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What’s Your Brand of Courage?

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What’s Your Brand of Courage?
    Photo credit: Quinn Dombrowski (CC BY-SA 2.0)

    Starting a business takes courage. You have to do the job of six people at once, deal with income that is variable at best, and non-existent at worst, and face all the other risks that come with walking where most others don’t dare to tread.

    But that’s old news – anyone who’s been doing this for any length of time knows what’s involved, and has chosen to keep on going. So the question is: Why is it so hard? Why is it that in spite of the good days and the successes, there are so many nights that we feel tired and beaten, wondering where our courage has gone?

    The answer is that the courage you need to get started is very different from the courage that you need to keep on going. When you’re just starting out, you need courage that is flashy and fiery – the kind that involves great leaps and inspiring speeches. To keep on going, you need a much less dramatic courage in the face of a far more exhausting reality. This kind of courage is much harder to come by.

    Let’s start by understanding what we’re really talking about…

    Flashy and Fiery: Braveheart Courage

    The first kind of courage is Braveheart Courage, which I’ve named after Mel Gibson’s popular film.

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    This is the kind of courage that you read about in storybooks – the courage to take a stand against great adversity, face the monsters and confront overwhelming odds.

    This is the kind of courage that is called for in the darkest moments with the most at stake, and it takes great strength of character to muster it up and get going.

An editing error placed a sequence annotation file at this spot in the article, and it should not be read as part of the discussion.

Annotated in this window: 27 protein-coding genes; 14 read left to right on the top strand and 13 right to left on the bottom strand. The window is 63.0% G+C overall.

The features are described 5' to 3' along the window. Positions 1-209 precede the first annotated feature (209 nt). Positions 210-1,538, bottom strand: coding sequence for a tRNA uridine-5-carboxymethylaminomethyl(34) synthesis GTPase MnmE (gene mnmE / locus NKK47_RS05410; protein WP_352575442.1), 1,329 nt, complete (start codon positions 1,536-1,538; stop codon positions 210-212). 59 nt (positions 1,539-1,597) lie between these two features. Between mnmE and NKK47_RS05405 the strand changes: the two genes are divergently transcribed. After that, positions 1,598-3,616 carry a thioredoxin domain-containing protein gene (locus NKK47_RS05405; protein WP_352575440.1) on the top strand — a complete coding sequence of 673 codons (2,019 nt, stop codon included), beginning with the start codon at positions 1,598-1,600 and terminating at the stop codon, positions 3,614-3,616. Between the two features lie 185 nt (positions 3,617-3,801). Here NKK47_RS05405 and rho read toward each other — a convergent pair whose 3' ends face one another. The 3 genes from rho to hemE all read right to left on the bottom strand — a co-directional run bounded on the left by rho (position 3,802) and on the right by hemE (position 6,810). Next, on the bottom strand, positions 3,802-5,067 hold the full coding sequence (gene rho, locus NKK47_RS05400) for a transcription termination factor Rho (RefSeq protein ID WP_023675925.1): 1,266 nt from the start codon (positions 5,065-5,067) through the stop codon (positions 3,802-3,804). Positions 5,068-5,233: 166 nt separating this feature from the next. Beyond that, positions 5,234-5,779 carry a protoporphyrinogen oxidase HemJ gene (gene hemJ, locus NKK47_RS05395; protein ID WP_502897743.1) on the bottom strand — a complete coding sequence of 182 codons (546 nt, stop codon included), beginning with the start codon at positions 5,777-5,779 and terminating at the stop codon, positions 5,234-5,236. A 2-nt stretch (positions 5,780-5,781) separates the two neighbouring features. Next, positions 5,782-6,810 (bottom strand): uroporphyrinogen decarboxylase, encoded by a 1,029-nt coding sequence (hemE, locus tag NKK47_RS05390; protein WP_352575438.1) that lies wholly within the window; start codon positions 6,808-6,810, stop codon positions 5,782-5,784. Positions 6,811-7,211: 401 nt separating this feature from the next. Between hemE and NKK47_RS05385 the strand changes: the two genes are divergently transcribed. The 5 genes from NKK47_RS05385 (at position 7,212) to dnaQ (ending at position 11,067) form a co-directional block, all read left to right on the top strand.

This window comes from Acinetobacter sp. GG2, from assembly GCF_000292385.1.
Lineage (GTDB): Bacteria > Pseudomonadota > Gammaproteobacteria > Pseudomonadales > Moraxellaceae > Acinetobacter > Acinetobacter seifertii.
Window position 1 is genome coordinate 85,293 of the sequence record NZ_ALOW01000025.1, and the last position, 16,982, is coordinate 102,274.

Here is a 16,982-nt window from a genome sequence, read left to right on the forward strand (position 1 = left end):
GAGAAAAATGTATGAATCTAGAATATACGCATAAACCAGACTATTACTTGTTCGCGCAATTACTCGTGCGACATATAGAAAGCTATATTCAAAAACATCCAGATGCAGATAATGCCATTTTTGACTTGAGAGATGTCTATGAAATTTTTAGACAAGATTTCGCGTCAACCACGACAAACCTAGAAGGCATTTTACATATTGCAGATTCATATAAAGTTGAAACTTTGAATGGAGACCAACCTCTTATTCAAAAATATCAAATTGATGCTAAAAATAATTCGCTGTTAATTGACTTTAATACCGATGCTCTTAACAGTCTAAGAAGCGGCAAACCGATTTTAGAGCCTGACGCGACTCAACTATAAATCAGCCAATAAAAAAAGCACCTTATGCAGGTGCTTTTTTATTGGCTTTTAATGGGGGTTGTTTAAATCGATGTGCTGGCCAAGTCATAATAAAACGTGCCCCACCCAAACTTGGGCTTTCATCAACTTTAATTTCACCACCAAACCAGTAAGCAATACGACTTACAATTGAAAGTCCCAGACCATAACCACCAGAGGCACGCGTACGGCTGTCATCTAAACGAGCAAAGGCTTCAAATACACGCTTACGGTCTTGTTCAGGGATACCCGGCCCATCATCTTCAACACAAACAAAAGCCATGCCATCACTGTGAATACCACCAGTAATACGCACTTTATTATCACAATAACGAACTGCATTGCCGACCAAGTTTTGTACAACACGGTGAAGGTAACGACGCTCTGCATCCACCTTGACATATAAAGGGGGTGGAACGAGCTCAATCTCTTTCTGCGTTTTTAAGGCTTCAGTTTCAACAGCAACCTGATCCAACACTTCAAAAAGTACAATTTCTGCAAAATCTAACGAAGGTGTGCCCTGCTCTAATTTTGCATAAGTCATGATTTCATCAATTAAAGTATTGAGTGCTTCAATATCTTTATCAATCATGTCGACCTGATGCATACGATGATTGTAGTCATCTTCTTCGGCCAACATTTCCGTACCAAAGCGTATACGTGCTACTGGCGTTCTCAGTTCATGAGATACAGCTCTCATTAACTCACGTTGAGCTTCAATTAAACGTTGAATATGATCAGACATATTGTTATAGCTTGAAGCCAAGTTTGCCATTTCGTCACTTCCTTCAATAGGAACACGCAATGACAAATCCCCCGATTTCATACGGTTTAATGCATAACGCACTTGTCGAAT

But while this courage can get you going, it can’t keep you going over a long stretch of time.

    Braveheart Courage is like gearing up to write a term paper in 24 hours; it’s doable, but you can’t keep that pace going for an entire semester – not just because you’ll get tired and run out of steam, but because an entrepreneur’s journey is more like a four year degree program than one brutal weekend of cramming.

    And the degree program calls for a very different kind of courage…

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    Day after Day: Shawshank Courage

    Shawshank courage is the kind of courage exemplified in the Shawshank Redemption.

    In that film, Tim Robbins’ character is convicted of a crime that he didn’t commit, and sentenced to life in prison. Despite losing everything in his life, his spirit never wavers, and he digs his way to freedom, one spoonful of dirt at a time, over the course decades.

    Braveheart Courage can get you to cannonball dive into a cold ocean, but Shawshank Courage will keep you swimming for hours and hours until you make it to shore. We relate best to examples, so here are some examples Shawshank Courage:

    Now tell me – what kind of courage does an entrepreneur need? And which is harder to cultivate?

    I think it’s Shawshank Courage – but where does it come from?

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    “Courage Doesn’t Always Roar…”

    As difficult as it is, there are many wells from which you can draw strength and courage when you don’t have the strength to take even one more hopeless step.

    You can think of your family, friends, business partners, and community – the faith that they’ve placed in you, and the love and support that they offer.

    You can think of those who struggle even harder than you do, against far greater odds, and with far less to work with than you do.

    You can think of what you’re doing it all for – the goals that you want to achieve, the life that you are working to provide for your family, and the impact that you’re trying to make in the world.

    And if all fails, you think of a quote that has held me in very good stead, from Mary Anne Radmacher, who says that “Courage doesn’t always roar. Sometimes courage is the quiet voice at the end of the day saying ‘I will try again tomorrow’.”

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    Write it down, and put it up on your wall. You can even get a fancy, framed version if you like.

    The next time you feel that you need a little help trying again tomorrow, read that note, and remember that this is what courage is really about.

    Then say in a quiet voice that you’ll try again tomorrow.

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    Last Updated on November 22, 2021